2009.10.21 What best to bring back?

Written by David Green.

By DAVID GREEN

It swayed. It had gaps here and there. It was noisy when the big kids ran across. It was just a wonderfully terrifying experience.

What am I talking about? Well, hold on a little bit. Let me work my way up to it.

Last week I ran an old column about searching for a Morenci landmark. If someone came to town and said they wanted a photograph of Morenci’s landmark, what would it be?

There probably isn’t anything or else it would be worked into what’s called the flag of this newspaper—the nameplate at the top of the front page.

My idea was the sewage lagoons and I think a scenic shot could be created out there, especially with the help of Photoshop. I can almost see the sailboats with their spinnakers flying, working hard to avoid that little island of...things we’ve left behind.

I was thinking the other day about what I’d like to bring back from the past. Each generation has its memories of things that no longer exist. I hear about a brick factory and pickle vats and a covered bridge, but I never knew those features. Long before my time.

Many of the things I think about nearly all disappeared in one decade, during the 1960s and on into the early 1970s. That must have been the time to tear down.

First of all is Stair Auditorium. That has to be at the top of my “bring it back” list. Such an impressive building. I wonder how many people it sat. It seemed so huge when I was a little kid, and that’s the only time I saw the inside. It was closed up by the time I was a teenager.

I remember my father and Clyde Brasher’s magic show on the stage for a Kiwanis Talent Show and that’s about it, other than Halloween candy and Santa Claus in the lobby.

I’d like to see the old New York Central depot again off to the north of Coomer Street. I used to play around there a lot.

After pedaling away from the depot, I’d like to see that field of testing stands that Parker Rust Proof had in what’s now the Nazarene church parking lot. It looked like a modern day array of solar collectors.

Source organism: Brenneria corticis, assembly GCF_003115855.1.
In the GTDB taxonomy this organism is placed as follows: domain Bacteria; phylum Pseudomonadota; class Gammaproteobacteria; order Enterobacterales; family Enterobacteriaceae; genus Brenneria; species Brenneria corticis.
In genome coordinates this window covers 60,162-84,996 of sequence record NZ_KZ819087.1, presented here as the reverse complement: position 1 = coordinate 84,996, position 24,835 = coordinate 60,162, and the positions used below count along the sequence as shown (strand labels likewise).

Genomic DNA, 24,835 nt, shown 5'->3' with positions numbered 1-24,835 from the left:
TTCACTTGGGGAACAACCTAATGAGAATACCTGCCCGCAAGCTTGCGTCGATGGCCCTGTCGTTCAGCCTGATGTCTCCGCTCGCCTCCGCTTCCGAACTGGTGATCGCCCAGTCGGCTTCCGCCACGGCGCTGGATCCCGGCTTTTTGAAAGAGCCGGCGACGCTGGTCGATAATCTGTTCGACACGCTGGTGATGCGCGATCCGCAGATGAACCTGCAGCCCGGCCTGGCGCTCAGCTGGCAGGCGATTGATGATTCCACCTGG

I’d pedal on down to North Street and head downtown. I’d like to see steam coming off the piles of scrap metal a little bit west of where the railroad crossed North Street. If I was lucky, the crane with the big electromagnet would be there loading the scrap onto a rail car.

It would be good to see the Salisbury Hotel standing where Morenci Deli is located. I used to deliver a newspaper to someone on the second floor.

It would be fun to walk west on the sidewalk along Main Street and stare into the dark of the bar next to the hotel, then continue past Duane’s Market where Paul was loading boxes of food for delivery and on past the post office and then back to the auditorium.

I’d turn right on Mill Street and ride between the Parker buildings, being careful not to get my tires caught where the railroad angled across the road.

Then I would be at the mill where we used to grab a handful of wheat berries and chew them like gum.

Then on toward the creek to the thing I would really like to experience again: the Football Bridge. It was the shortcut to Wakefield Park, the route that the football team took for practice after school.

Four cables strung across Bean Creek with planks attached at the base. As I wrote at the start, the bridge swayed and sometimes there were planks missing that you had to step across.

It was a fearsome crossing for a little kid. Such a long drop down would result in bodily damage. When the creek was flooded, a slip off would lead to drowning.